Source: NJTV (video) -
Both houses were unanimous in creating the select committee. But Republicans complained about unequal representation, unequal access to documents and unequal access to the special counsel the Democrats hired.
“What I just heard is that the co-chairs are gonna get the documents first, they’re going to review them with OLS, and then decide when we will have the opportunity to see them,” said Assemblyman Gregory McGuckin.
The Democrats promised a fair process, but Republicans pressed on. One suggested that in addition to the two Democratic co-chairs, a third person — a Republican — be added.
“It wouldn’t add to the cost of the investigation in any way. But it would prove that this effort is more than a witch hunt. It would give everyone on both sides skin in the game,” Assemblywoman Amy Handlin said.
“This is not a witch hunt. We know one thing for certain, there’s been an abuse of power, we all know that. What we don’t know is where the abuse of power began and how deep it goes,” said Assemblyman Louis Greenwald.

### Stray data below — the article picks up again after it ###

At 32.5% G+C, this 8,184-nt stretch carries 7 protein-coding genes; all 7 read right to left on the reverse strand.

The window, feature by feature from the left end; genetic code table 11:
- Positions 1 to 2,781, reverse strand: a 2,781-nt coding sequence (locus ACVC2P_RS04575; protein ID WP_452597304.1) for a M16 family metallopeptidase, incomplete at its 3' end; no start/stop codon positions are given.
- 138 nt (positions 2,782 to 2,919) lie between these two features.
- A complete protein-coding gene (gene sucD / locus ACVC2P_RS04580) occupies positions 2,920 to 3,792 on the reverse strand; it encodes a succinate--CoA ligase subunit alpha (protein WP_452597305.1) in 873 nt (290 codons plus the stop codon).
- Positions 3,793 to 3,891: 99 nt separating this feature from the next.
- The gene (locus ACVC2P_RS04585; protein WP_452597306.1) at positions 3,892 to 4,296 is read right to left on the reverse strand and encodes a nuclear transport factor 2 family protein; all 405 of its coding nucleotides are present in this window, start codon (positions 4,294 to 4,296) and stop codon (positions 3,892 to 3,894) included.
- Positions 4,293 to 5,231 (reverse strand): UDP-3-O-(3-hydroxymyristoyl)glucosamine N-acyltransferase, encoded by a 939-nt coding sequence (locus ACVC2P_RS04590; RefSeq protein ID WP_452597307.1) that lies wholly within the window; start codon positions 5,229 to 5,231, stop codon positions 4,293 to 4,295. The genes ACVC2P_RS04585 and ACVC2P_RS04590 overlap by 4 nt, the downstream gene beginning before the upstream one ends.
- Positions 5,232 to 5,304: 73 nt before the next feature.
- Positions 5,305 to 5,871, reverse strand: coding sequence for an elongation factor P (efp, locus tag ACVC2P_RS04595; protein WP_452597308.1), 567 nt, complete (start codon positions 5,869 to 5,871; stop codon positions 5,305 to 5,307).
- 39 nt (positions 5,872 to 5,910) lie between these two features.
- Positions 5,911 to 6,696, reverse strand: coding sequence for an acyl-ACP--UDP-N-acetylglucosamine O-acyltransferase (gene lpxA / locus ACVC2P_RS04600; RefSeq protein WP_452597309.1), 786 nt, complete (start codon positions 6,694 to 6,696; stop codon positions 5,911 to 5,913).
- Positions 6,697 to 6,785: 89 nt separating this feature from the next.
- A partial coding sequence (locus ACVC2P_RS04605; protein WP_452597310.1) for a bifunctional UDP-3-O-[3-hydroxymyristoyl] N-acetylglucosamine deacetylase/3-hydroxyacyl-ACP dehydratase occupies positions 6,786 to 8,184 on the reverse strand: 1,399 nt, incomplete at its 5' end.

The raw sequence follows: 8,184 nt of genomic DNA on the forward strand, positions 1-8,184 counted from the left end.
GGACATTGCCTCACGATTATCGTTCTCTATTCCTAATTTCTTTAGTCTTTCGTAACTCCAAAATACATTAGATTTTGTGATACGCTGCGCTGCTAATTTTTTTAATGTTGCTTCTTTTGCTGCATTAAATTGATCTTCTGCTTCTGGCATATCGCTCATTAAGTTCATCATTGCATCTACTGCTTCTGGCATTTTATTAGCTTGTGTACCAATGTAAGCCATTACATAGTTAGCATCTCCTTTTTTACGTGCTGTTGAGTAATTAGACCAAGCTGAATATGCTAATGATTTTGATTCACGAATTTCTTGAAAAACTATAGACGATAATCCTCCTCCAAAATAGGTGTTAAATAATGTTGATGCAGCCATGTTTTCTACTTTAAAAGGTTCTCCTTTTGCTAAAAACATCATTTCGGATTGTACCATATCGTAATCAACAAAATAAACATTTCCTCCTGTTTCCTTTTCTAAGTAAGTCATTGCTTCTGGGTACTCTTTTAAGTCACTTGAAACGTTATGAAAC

For now the committee will be focused on the GWB lane closures.
Republicans wanted to know if it would extend into the Hoboken mayor’s allegation. And they wondered what would happen if the U.S. Attorney’s Office asks the legislature to hold off on certain
witnesses, since it too is investigating.
Committee co-chair Assemblyman John Wisniewski offered no assurances.
“When the Transportation committee started, we didn’t think we’d be looking at an email from Bridget Kelly, to close lanes, so for us to guarantee where the work of the committee will go is foolish,” Wisniewski said. “And what I’m hearing are suggestions after suggestions on how we ought to tie the hands of the committee for fear we might find something we don’t know.”
While the vote in the full houses was unanimous, the committee vote to approve organizational rules broke down 8 to 4, with all four Republicans voting no.
“We’re very concerned about the seemingly partisan nature of this undertaking. We were not involved in the drafting of this resoultuion, we were not involved in the drafting of the committee empowering resolution, our concerns were ignored, they voted down on party lines,” said Assemblyman Michael Patrick Carroll.
“We saw broad agreement on the concept of doing an investigation and then we see a lot of disagreement about the way this is implemented,” Wisniewski said.
“I don’t know what’s going to happen tomorrow or on Feb. 3 when we receive these documents, but you’ll have a fair voice and heard voice as any other member of this committee,” said Sen. Loretta Weinberg.
It was all about process today. Unspoken, but hanging in the air, the political standing of a governor.